I commute to the Alzheimer’s Research UK office on my Brompton, a small but perfectly formed example of British engineering. I have inventively named him Brom. Brom and I rarely stray from our route to work but this August we went a little wild and took part in the World Brompton Championships at Goodwood Motor Circuit.
The race itself has a Le-Mans style start with up to 1,000 riders sprinting to their bikes, unfolding them and setting off on a 15.2km ride around Goodwood Motor Circuit. There is a firm dress code of jacket, shirt, tie and strictly no Lycra. The dapper participants set off in staggered groups and the race attracts all abilities from semi-professionals to complete novices.
When choosing a cycling challenge think about events which are fresh and exciting. Ask yourself ‘how can I make this weirder or harder?’
When the race began I found Brom alarmingly unstable without the added weight of my work luggage, but we soon got into the swing of things and four laps flew by. After speeding across the finish line I collected my free packed lunch and G&T and settled down on the grass to picnic with the other cyclists – there is something delightfully British about the whole affair! My efforts placed me 220th out of 700 riders and I was the 21st woman to cross the line.
I wasn’t alone whizzing around Goodwood; my great aunt and uncle were also competing and had been busy collecting sponsorship for Alzheimer’s Research UK. They are seasoned cyclists and Brompton enthusiasts but their friends were still happy to support them because the Brompton World Championship is such a quirky event.
A constant rotation of fundraising events means that corporate supporters often suffer from fundraising fatigue, making it difficult to ask friends and family for sponsorship time and time again. Cycling challenges are becoming increasingly popular and I believe that a little injection of imagination is vital in ensuring that you are still able to hit your sponsorship target. When choosing a cycling challenge think about events which are fresh and exciting. Ask yourself ‘how can I make this weirder or harder?’ A quirkier ride is likely to mean more press coverage, more sponsorship, and ultimately more money for Alzheimer’s Research UK to invest in ground-breaking dementia research.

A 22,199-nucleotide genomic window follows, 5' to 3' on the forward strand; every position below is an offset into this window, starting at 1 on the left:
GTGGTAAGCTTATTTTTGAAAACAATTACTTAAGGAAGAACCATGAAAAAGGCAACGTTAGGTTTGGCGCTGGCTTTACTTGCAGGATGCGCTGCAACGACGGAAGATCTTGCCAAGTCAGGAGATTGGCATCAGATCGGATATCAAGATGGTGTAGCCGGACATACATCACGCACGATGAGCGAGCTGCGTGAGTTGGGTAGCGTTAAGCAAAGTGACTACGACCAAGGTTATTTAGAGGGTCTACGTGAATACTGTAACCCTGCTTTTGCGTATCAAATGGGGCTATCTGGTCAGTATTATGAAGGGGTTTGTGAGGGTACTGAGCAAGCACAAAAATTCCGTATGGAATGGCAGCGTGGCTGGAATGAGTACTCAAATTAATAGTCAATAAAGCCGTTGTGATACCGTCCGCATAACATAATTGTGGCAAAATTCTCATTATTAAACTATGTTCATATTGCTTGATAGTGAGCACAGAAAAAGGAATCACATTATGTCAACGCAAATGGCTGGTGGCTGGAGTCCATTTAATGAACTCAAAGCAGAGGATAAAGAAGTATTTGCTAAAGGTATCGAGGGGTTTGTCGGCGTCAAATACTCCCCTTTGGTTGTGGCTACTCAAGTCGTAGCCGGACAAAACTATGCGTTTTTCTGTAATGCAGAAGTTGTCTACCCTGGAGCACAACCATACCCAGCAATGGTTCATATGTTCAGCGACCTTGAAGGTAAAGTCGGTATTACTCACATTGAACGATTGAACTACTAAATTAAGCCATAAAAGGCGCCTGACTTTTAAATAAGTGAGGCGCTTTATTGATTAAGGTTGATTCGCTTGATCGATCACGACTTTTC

With a little imaginative Googling you can find eccentric cycling events online:
- The Dunwich Dynamo – This is a completely unsupported overnight 120-mile bicycle ride from London Fields in Hackney to Dunwich on the Suffolk Coast. It’s well known in cycling circles and is on my personal bucket list. There’s no reason why participants can’t collect sponsorship for charity.
- Mountain bike bog snorkelling – You can try this in South Wales where competitors try to cycle two lengths of a 6-foot deep bog wearing snorkels.
- Chopper dash – Colne in Lancashire hosts a Chopper dash for enthusiasts of the classic Raleigh bike. Many riders take part in 1970s fancy dress.
- Sleepless in the Saddle – For a sporty challenge head to Catton Park in Staffordshire for this 24-hour mountain bike race. You can enter as a relay team so rope in a few unsuspecting colleagues!
It’s likely that a few of your staff commute to work on Brompton bicycles. Perhaps they could join ‘team ARUK’ for the Brompton World Championship 2014?
See you there!